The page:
Of raw and simple materials like these, the animal can make nothing. Among them all, water is the only one it can with safety introduce into its stomach, and upon this it cannot live or be sustained. It is upon the results of the plants labours—upon the substances of the plant's body, the new and usually more complex combinations which the living plant has manufactured from the simpler compounds which nature presents to it -- that the herbivorous animal can alone support itself. Out of these, by wonderful methods, which we cannot explain, the plant forms starch, sugar, fat, and gluten, in all their varieties. So formed by the plant, the animal eats them; digests and changes them anew by a further mysterious chemistry which we are only now beginning faintly to follow; and finally fits them into appropriate places in its own body. Thus dead nature daily labours for the food of plants; the living plant daily labours for the food of animals. In the order of nature, the plant must precede, and accompany, and unceasingly work for the animal.' Alone, in the midst of physical nature, man and all other animals would be helpless, forlorn, and short-lived.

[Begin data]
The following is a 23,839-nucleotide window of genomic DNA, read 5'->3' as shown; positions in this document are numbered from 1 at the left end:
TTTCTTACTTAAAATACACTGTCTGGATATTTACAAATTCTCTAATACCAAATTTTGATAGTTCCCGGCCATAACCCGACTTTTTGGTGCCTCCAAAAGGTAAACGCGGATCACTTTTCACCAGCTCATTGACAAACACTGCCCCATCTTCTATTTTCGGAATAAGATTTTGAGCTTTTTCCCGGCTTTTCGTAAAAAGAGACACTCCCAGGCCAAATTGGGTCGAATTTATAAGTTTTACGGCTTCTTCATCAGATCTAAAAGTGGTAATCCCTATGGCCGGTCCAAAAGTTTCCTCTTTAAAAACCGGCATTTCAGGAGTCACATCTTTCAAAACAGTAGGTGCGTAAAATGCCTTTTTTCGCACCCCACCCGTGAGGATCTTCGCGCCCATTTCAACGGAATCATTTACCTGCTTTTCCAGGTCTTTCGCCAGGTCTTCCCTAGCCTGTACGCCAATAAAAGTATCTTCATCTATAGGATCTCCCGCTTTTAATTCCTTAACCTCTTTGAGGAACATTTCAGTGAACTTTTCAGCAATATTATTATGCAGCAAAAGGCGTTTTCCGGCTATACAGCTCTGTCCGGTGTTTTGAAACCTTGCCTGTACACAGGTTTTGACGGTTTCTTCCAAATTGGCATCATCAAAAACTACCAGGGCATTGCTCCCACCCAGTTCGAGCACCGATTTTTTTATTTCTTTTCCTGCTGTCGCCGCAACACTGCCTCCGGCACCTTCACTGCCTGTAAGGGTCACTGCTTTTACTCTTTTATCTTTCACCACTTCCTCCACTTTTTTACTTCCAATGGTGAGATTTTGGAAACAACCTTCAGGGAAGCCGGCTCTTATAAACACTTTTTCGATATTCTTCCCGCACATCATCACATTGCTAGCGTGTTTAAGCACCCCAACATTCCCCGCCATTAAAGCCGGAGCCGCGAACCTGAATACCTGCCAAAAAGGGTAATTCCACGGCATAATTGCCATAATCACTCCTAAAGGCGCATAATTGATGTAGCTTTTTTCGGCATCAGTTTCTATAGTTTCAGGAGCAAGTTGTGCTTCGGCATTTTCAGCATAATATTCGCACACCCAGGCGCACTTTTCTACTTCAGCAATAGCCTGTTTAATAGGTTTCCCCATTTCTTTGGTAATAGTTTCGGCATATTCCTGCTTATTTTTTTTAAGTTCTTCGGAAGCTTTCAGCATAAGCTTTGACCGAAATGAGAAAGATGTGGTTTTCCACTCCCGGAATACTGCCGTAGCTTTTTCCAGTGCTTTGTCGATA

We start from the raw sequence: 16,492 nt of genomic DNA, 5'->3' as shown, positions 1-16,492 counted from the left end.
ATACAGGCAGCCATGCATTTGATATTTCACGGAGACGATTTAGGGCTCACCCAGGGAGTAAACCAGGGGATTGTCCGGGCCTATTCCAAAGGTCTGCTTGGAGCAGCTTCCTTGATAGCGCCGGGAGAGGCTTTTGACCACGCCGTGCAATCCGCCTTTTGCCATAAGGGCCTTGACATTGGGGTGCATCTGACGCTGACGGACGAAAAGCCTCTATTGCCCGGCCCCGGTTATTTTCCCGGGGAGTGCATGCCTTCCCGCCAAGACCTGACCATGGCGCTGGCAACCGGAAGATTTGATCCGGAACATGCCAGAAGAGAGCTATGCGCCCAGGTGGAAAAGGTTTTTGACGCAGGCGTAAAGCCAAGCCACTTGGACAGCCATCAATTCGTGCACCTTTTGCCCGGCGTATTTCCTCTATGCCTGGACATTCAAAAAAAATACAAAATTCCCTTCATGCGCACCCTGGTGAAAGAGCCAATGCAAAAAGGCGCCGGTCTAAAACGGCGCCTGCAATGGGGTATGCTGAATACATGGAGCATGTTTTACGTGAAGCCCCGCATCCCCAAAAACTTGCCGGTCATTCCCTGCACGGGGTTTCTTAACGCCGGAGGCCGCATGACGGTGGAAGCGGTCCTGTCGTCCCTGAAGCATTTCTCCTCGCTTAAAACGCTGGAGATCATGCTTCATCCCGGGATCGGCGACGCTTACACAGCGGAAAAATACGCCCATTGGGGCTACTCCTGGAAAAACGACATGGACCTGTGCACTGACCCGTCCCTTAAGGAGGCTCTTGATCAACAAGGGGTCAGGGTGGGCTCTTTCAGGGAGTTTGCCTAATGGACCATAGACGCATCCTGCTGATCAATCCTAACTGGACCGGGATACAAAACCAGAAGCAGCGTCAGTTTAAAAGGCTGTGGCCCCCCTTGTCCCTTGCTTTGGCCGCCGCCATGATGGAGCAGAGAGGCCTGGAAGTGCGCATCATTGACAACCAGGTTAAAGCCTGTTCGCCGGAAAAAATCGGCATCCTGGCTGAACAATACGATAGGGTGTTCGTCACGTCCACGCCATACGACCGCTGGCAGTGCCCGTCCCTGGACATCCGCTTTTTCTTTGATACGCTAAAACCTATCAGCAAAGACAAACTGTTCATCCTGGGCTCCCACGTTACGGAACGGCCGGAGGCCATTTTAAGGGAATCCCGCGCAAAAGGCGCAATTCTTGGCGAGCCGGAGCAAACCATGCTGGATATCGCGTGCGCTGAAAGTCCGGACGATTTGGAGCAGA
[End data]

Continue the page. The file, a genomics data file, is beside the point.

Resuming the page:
Thus far, then, our science teaches us how different in relation to external things the life of plants is from the life of animals, and yet how closely and inseparably they are connected ;-how selected first from earth and air to form the plant, the same matter next builds up the more curious animal frame; and when that is worn out, or dies, returns again to earth and air, to run the same course anew. It thus shows one simple though grand idea pervading all life, embodied in the existing course of animated nature, yet by its manifold and complex details, leading us perpetually to admire the surpassing Workman from whose beneficent intellect it sprung.